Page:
For the afternoon my itinerary would be fairly basic - just a discovery ride around the local neighbourhoods of Barcelona - more like a rediscovery ride.

On previous trips I had ridden around the city to reach Sants train station and also the Port when I sailed to Mallorca once. 

My recollection was that the roads were okay - no worse than Central London, though the motorists would generally give cyclists more space - which is always a good thing. 

The main difference on this trip was that the city council, like many city councils around the world, had splurged out on cycle lanes - lovely smooth cycle lanes with no débris in them, and cyclist traffic lights. Many roads in central Barcelona are one-way streets and the cycle paths generally follow the same direction. But there are some streets with two-way cycle traffic within a cycle lane, like what you see in central London on Park Lane, or along the River Thames at Westminster.  So that makes it handy that you don't have to navigate the one-way streets network.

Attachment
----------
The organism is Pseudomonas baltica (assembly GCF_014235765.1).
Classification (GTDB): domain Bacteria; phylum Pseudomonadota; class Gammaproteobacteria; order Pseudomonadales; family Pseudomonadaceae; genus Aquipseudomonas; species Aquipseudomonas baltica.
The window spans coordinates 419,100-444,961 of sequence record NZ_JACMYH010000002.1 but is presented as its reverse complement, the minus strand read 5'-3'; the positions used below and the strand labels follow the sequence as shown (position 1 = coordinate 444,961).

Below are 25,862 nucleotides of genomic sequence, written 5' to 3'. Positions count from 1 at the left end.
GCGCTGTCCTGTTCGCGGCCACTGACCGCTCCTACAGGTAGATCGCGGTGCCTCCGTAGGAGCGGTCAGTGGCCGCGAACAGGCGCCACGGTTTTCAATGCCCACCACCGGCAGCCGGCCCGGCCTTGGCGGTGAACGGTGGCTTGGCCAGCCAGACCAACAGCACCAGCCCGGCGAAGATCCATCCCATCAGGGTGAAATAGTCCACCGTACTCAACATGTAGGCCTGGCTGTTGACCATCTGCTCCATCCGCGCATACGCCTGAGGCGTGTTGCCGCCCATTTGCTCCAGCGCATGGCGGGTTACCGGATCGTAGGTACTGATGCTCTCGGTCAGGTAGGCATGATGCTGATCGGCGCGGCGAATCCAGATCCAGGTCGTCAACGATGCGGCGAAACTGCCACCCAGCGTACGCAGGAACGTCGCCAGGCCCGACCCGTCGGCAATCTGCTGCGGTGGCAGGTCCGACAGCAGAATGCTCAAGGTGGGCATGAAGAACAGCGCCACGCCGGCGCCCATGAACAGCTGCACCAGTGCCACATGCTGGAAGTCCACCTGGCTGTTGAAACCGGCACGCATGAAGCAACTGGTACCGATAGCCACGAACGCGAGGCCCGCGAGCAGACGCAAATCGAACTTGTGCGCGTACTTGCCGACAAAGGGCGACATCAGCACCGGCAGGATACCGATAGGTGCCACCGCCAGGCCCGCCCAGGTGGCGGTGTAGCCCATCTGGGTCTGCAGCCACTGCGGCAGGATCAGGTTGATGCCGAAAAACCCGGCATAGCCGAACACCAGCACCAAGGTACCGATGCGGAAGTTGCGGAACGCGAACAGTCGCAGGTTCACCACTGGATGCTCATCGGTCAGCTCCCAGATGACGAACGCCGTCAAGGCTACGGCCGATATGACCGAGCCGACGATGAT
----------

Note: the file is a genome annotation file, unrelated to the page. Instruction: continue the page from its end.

The cycle paths network was still under construction in places, so at times you were randomly dumped into the road, or would have to ride on narrow sections of path between building site railings.

One of the main roads, Diagonal, notably near the park by the same name, was a building site. When riding down the narrow path among all the various cyclists and e-cyclists and scooters either privately owned or from the city transport sharing scheme all travelling at vastly varying speeds, you had to pay attention. But I'm sure it'll be great when it's completed. Another main road, Avinguda Meridiana was one I used a lot and that had a two-way cycle lane down the central reservation and was bordered with trees. Again, it wasn't complete but will be a great lane eventually, especially as it's a lovely downhill to the heart of the city.

My focus was on getting back to my lodgings near Sant Andreu, resting up and grabbing some lunch before going out again to Montjuic.